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HOME > Expert Assessments > Climate Diagnostics Bulletin > Forecast Forum
Forecast Forum - February 2005

          The canonical correlation analysis (CCA) forecast of SST in the central Pacific (Barnett et al. 1988, Science, 241, 192‑196; Barnston and Ropelewski 1992, J. Climate, 5, 1316‑1345), is shown in Figs. F1 and F2. This forecast is produced routinely by the Prediction Branch of the Climate Prediction Center . The predictions from the National Centers for Environmental Prediction (NCEP) Coupled Forecast System Model (CFS03) are presented in Figs. F3 and F4a, F4b.  Predictions from the Markov model (Xue, et al. 2000: J. Climate, 13, 849‑871) are shown in Figs. F5 and F6.   Predictions from the latest version of the LDEO model (Chen et al. 2000: Geophys. Res. Let., 27, 2585‑2587) are shown in Figs. F7 and F8.  Predictions using linear inverse modeling (Penland and Magorian 1993: J. Climate, 6, 1067‑1076) are shown in Figs. F9 and F10. Predictions from the Scripps / Max Planck Institute (MPI) hybrid coupled model (Barnett et al. 1993: J. Climate, 6, 1545‑1566) are shown in Fig. F11.  Predictions from the ENSO‑CLIPER statistical model (Knaff and Landsea 1997, Wea. Forecasting, 12, 633‑652) are shown in Fig. F12.  Niņo 3.4 predictions are summarized in Fig. F13, provided by the Forecasting and Prediction Research Group of the IRI.

The CPC and the contributors to the Forecast Forum caution potential users of this predictive information that they can expect only modest skill.



            A transition from weak warm-episode (El Niņo) conditions to ENSO-neutral conditions is expected during the next three months.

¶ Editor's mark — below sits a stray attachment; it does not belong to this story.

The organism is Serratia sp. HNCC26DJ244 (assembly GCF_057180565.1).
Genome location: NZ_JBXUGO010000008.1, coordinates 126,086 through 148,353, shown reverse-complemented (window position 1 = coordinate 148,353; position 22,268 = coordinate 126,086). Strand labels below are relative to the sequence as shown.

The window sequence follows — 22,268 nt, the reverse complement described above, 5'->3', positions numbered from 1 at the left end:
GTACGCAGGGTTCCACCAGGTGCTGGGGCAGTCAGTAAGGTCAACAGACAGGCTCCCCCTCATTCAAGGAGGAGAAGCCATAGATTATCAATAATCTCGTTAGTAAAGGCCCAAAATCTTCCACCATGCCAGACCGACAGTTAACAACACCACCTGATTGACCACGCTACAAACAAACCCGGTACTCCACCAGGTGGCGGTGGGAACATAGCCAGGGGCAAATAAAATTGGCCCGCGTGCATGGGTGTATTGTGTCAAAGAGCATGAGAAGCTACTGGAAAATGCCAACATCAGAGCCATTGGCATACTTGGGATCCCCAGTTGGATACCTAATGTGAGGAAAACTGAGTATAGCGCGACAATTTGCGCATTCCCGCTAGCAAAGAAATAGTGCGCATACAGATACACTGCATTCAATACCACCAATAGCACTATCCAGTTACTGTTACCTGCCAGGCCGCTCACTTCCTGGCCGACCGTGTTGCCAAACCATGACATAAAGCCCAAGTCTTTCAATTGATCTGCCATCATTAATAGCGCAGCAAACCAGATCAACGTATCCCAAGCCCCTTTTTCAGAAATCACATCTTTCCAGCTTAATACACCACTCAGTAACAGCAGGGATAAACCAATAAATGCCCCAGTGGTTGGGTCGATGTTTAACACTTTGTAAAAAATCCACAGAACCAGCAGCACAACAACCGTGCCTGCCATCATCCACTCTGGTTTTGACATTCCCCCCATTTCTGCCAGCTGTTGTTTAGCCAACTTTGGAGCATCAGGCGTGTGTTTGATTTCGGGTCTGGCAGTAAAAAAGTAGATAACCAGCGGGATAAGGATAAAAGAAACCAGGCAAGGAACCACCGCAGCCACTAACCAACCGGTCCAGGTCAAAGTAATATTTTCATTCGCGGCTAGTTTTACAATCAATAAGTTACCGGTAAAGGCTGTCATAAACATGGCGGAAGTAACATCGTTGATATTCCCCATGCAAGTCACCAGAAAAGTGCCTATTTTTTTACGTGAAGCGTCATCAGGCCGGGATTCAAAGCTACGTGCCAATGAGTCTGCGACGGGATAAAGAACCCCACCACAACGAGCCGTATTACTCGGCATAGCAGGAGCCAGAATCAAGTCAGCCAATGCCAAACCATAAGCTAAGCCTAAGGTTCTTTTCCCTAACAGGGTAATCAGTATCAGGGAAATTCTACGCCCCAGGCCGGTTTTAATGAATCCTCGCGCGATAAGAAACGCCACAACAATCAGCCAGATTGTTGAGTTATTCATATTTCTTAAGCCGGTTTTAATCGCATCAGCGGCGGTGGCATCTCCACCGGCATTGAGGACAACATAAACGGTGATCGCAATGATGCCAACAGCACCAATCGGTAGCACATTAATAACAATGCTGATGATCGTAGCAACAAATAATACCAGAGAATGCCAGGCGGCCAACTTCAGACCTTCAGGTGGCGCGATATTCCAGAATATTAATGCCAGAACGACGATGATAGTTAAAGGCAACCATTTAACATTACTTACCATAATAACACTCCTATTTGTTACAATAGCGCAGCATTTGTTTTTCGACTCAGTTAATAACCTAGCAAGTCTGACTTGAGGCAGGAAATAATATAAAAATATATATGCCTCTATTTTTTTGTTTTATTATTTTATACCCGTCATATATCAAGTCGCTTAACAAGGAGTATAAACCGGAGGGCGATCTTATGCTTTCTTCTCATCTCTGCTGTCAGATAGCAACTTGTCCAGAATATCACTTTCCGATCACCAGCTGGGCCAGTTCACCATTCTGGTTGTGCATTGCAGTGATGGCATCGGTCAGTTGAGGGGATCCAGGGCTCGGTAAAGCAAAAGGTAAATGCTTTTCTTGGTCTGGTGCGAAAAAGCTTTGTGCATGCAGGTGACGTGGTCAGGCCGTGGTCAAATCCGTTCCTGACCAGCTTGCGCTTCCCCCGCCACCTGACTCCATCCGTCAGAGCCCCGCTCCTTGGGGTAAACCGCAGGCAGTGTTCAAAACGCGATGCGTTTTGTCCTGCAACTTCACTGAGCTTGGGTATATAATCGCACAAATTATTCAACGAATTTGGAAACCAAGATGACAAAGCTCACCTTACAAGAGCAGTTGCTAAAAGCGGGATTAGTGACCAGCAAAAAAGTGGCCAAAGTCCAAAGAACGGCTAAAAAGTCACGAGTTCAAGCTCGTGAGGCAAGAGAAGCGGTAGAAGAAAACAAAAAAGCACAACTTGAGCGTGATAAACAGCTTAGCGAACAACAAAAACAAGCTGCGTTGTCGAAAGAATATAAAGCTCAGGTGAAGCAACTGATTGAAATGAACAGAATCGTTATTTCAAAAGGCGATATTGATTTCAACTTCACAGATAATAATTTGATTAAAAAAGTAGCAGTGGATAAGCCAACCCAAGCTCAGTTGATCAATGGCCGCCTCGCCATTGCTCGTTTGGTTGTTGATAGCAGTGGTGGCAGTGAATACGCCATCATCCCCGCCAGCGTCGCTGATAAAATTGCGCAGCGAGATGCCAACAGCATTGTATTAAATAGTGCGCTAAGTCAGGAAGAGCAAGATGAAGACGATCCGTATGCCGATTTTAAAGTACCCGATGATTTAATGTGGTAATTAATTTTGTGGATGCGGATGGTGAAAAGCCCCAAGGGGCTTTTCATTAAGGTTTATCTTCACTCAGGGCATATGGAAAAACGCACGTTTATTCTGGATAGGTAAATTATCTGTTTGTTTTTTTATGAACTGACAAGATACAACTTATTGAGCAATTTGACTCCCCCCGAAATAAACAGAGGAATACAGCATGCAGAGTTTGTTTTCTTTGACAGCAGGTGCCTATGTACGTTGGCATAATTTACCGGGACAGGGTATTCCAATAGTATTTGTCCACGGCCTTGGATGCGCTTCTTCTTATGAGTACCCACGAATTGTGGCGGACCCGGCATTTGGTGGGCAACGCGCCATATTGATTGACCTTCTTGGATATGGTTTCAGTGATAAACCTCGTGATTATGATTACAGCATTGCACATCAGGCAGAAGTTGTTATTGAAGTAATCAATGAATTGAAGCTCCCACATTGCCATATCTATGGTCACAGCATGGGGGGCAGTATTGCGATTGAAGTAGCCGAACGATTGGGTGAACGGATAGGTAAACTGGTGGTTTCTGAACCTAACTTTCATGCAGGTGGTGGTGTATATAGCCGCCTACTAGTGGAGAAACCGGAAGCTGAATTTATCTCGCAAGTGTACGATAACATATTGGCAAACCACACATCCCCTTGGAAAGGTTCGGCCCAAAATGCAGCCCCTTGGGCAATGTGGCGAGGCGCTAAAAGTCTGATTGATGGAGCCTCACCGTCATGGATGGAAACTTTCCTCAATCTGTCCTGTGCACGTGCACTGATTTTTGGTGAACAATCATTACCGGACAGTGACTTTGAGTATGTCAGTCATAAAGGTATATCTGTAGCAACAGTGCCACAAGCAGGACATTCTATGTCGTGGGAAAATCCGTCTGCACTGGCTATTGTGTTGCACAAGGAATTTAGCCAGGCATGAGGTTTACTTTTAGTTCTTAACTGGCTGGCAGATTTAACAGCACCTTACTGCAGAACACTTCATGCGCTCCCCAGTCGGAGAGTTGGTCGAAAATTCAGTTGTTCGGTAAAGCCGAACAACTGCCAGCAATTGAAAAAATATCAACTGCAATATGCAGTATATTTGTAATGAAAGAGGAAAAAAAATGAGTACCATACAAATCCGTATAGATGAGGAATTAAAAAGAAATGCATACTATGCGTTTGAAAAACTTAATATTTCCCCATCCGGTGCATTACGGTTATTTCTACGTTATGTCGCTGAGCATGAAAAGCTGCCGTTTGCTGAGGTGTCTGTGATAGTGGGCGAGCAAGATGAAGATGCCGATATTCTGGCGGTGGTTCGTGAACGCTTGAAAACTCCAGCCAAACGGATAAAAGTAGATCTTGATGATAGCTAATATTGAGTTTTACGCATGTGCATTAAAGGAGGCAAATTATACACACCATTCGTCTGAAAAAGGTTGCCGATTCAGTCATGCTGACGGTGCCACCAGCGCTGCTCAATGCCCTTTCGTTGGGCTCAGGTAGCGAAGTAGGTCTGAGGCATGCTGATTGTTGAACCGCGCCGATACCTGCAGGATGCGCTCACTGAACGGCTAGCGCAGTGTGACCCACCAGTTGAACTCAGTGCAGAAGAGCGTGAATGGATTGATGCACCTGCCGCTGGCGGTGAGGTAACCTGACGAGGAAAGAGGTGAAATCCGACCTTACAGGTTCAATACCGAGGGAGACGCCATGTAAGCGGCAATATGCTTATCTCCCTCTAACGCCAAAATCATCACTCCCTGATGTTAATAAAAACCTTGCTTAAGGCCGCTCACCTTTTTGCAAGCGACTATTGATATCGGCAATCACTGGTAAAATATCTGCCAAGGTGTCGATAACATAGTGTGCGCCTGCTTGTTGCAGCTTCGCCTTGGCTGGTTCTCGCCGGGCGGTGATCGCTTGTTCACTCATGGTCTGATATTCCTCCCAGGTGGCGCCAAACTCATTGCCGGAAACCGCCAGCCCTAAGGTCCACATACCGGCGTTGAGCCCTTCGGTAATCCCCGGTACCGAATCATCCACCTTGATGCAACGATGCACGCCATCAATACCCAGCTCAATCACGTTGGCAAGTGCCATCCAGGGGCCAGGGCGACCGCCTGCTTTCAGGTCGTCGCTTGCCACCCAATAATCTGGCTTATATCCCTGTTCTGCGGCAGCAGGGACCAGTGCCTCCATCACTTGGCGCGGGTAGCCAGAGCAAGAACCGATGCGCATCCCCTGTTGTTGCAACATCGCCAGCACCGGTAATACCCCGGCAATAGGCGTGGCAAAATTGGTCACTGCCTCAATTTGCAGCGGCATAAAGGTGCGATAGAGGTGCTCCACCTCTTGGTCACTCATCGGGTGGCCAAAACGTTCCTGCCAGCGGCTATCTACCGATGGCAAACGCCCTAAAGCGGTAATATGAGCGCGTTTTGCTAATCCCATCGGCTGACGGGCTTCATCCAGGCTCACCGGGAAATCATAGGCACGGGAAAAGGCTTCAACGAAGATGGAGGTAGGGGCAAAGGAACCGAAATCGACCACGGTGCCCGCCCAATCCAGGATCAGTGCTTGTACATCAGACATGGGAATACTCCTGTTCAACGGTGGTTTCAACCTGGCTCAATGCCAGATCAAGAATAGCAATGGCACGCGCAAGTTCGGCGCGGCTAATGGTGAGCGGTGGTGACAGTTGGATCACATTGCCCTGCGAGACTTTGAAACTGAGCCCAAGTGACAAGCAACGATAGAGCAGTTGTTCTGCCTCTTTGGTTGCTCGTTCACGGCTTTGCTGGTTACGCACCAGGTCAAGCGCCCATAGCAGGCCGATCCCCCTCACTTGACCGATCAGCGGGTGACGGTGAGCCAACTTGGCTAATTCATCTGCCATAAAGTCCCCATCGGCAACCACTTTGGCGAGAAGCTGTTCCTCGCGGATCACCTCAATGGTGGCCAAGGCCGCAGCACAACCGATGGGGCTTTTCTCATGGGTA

Sea surface temperature  (SST) anomalies decreased in all of the Niņo regions during February 2005 (Table T2). However, positive sea surface temperature (SST) anomalies greater than +1°C (~1.8°F) persisted in portions of the central and western equatorial Pacific (Fig. T18).  The pattern of anomalous warmth in the equatorial Pacific in recent months (Fig. T9) and the most recent  five-month running mean value of the Southern Oscillation Index (-0.5) (Fig. T1) indicate that a weak warm (mid-Pacific El Niņo) episode is in progress. However, the recent decrease in SST anomalies throughout the equatorial Pacific suggests that a return to ENSO-neutral conditions is taking place.

In spite of the recent trend in SST anomalies, drier-than-average conditions prevailed over Indonesia and northern Australia during February, while enhanced convection and precipitation persisted over the anomalously warm waters of the central equatorial Pacific (Figs. T11 and T25).  This enhanced convection has been accompanied by strong low-level westerly wind anomalies (Fig. T20) that initiated an eastward-propagating oceanic Kelvin wave.  This wave appears to be stronger than those that have occurred in recent months in association with MJO activity (Fig. T12). At this time there is uncertainty concerning the possible influence of this latest Kelvin wave on the surface and subsurface conditions in the eastern equatorial Pacific.

Based on the recent evolution of oceanic and atmospheric conditions and on a majority of the statistical and coupled model forecasts (Figs. F1, F2, F3, F4a, F4b, F5, F6, F7, F8, F9, F10, F11, F12 and F13), it seems most likely that weak warm episode (El Niņo) conditions will continue to weaken during the next three months and that ENSO-neutral conditions will prevail during the northern summer.Some lingering effects of the weak warm episode, such as drier-than-average conditions over portions of Indonesia , may continue to be experienced for the next month or two.

Weekly updates of SST, 850-hPa wind, OLR and features of the equatorial subsurface thermal structure are available on the Climate Prediction Center homepage at:


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